As we neared the town the country changed, and now it resembled the Thames, with villas here and there among the trees. The King of Saxony has his summer palace here, with pleasure-boats moored to the wharf. We reached the brightly lighted city on our return just at twilight, wishing our journey was not over so soon.

We went to the Belvedere on the Fourth of July. It is a large garden by the river. It is crowded every night, a good half of the people being English and Americans. Of course the "Fourth" was a great American night, the programme being printed in English. The band played everything it knew of American music, with some of the English composers for the English part of the audience. You should have heard the clapping for "Hail Columbia." The musicians played the beautiful "Largo" too, and the hush that fell over every one was nice to see, even a lot of students who sat at the next table stopped talking and laughing.

Last of all came a great mixture of all the American tunes. Everybody, or at least a great number, sang; and you can well imagine the noise when "Yankee Doodle" came. "Marching through Georgia" was sung loudly, every one clapping in time. By everybody I mean the Americans. "Old Black Joe" was most highly appreciated, and when it came to "Way Down upon the Suwanee River," the voices, it seemed to me, beat any opera chorus in the world. A great many voices were "quavery" at "Home, Sweet Home," and my sister and I indulged in rather a "watery" smile.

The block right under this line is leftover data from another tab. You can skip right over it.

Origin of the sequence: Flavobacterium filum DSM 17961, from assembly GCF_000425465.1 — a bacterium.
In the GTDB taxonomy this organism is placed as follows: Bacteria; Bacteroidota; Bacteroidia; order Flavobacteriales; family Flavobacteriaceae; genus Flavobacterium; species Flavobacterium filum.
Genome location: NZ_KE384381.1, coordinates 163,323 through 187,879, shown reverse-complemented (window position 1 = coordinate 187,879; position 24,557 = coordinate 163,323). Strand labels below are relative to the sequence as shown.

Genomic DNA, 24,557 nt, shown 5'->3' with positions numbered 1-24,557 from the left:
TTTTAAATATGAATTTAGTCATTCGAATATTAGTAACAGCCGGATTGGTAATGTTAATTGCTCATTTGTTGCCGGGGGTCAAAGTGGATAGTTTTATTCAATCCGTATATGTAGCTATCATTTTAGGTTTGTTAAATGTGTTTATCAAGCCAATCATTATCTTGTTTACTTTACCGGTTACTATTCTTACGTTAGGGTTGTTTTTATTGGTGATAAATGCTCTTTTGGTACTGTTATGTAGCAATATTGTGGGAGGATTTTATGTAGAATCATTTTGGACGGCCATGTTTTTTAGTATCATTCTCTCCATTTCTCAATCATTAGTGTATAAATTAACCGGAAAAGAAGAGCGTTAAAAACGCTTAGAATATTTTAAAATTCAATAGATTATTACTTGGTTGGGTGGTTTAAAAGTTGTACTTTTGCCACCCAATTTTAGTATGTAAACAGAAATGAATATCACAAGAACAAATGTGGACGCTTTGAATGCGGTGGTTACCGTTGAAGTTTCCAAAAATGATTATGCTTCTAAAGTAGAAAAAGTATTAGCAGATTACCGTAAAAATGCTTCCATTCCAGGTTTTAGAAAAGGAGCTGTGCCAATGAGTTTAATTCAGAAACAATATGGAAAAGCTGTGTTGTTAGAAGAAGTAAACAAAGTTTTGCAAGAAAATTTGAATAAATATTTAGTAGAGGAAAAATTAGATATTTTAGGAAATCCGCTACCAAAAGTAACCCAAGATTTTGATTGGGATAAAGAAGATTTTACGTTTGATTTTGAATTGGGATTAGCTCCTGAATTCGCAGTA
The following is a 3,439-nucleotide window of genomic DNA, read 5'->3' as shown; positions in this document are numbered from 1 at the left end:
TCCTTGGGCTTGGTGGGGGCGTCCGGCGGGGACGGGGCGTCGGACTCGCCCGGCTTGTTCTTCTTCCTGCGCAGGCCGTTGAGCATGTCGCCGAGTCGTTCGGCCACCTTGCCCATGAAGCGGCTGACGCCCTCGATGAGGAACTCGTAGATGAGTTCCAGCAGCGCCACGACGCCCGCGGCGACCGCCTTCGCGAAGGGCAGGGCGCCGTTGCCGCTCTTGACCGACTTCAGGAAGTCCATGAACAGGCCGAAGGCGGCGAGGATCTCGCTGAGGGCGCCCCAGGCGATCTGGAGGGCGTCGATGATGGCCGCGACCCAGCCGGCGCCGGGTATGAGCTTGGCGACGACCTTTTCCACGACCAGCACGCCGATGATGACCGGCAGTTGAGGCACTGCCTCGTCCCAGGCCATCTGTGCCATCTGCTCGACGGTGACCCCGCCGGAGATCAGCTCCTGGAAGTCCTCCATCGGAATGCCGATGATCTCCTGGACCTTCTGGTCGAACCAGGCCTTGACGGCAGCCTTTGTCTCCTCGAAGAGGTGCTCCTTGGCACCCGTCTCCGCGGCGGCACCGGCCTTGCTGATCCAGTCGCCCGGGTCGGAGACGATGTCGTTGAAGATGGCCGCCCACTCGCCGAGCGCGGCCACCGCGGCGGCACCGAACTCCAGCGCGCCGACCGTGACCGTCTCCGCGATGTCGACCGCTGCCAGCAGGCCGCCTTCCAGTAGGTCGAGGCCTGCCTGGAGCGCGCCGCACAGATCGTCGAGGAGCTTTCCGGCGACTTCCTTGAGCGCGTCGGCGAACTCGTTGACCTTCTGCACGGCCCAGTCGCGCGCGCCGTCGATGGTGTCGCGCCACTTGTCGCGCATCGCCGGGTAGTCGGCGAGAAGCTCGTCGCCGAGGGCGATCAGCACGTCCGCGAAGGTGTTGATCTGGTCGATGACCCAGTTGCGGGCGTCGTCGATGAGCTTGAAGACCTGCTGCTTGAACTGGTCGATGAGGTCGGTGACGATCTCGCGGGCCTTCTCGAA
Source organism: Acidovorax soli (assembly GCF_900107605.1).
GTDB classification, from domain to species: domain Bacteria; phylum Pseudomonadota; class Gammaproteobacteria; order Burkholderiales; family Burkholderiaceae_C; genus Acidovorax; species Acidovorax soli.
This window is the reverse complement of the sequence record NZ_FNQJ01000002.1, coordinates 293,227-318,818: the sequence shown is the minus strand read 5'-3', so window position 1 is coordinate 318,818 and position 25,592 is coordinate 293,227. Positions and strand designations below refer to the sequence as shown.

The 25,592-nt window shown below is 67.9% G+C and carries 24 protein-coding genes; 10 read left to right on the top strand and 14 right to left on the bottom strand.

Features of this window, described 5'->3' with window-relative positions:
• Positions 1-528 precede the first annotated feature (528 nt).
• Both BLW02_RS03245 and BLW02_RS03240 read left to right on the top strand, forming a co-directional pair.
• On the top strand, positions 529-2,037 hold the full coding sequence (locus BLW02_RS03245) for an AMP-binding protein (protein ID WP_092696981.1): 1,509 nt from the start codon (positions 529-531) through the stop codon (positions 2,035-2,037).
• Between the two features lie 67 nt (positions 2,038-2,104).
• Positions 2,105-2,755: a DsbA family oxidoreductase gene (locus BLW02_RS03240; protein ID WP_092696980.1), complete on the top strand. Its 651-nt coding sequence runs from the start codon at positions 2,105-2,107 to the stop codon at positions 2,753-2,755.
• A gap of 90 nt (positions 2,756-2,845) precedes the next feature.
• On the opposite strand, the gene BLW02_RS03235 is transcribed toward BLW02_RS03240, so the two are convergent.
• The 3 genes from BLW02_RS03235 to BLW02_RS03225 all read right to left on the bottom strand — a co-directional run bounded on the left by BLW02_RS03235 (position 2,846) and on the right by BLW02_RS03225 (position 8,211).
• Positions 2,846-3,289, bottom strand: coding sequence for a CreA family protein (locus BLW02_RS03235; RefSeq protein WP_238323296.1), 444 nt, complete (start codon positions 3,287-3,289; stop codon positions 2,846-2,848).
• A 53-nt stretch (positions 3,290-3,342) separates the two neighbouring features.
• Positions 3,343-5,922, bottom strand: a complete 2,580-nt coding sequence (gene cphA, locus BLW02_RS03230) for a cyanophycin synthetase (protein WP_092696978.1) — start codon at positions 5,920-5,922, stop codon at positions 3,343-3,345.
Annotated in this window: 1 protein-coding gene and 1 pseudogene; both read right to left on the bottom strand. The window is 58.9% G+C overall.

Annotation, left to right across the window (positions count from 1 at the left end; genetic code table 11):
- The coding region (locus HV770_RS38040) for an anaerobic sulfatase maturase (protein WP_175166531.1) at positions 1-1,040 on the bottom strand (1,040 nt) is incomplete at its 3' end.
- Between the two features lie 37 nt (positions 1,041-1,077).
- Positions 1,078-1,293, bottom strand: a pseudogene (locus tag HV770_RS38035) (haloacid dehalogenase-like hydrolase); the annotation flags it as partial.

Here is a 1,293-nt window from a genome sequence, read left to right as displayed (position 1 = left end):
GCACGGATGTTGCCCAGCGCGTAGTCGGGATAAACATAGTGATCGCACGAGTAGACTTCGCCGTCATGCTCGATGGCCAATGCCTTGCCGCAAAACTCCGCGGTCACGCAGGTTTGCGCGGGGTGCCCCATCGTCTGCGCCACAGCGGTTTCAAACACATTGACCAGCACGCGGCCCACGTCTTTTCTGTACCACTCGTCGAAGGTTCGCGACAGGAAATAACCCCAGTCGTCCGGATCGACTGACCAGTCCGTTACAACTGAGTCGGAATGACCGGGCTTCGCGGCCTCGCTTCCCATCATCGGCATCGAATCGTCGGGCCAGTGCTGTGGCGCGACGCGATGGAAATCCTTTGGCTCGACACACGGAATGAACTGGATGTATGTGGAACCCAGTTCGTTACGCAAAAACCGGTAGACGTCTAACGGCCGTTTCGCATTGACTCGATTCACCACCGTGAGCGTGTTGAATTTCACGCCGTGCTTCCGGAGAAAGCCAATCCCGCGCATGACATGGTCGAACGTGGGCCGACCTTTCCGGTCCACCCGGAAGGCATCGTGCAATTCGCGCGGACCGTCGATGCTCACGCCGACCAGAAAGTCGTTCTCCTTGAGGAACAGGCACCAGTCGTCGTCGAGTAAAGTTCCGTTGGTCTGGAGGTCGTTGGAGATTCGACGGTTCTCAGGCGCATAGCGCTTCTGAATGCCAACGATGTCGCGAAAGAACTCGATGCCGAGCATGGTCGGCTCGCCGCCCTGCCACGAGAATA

I never knew the pathos of that song till I was in a German garden, with some of my countrymen around me, three thousand miles from "home." I could just hear the waves beating on the beach at dear old East Hampton, with the moonlight shining over all; the light in the dear little "chalet," and our footsteps sounding on the board walk, as we came in, in time for dinner, with the bright table and father just in from town. And I could see the funny old house with the willows in front, and the quiet old graveyard bright in the still white light. Across the way Daisy's house with the yellow lamplight shining through, and Daisy's black shadow passing across the light through the window. John Howard Payne must have seen the same "Home, Sweet Home" as I did that minute.

Edith S. Mills.
Dresden, Germany.

A South Carolina Plantation.

We live on a plantation. The clearing is about 400 acres in extent. On the east is a salt-water river, and on the north, south, and west is the forest. On the other side of the river is a marsh. On this marsh there grows a kind of grass. In the winter the marsh dries and breaks off, and in spring, when we have high tides, the grass floats upon the beach, and people haul it away to put in the stables for the horses and cows. There are many large live-oaks scattered over the clearing, with lots of moss hanging from them. The moss is lovely. Along the river-shore on our side are palmettos, oak-trees, and bushes.

Millie Mittell, R. T. L.
Bluffton, S. C.
[Pg 951]


This Department is conducted in the interest of stamp and coin collectors, and the Editor will be pleased to answer any question on these subjects so far as possible. Correspondents should address Editor Stamp Department.

Corean money is made of copper or brass, each piece about as large as our old copper cents, with a square hole in the centre. It takes six hundred of these coins to equal in value one of our silver dollars. Ten dollars would be a good load for a man to carry about, and fifty dollars would be a good load for a horse.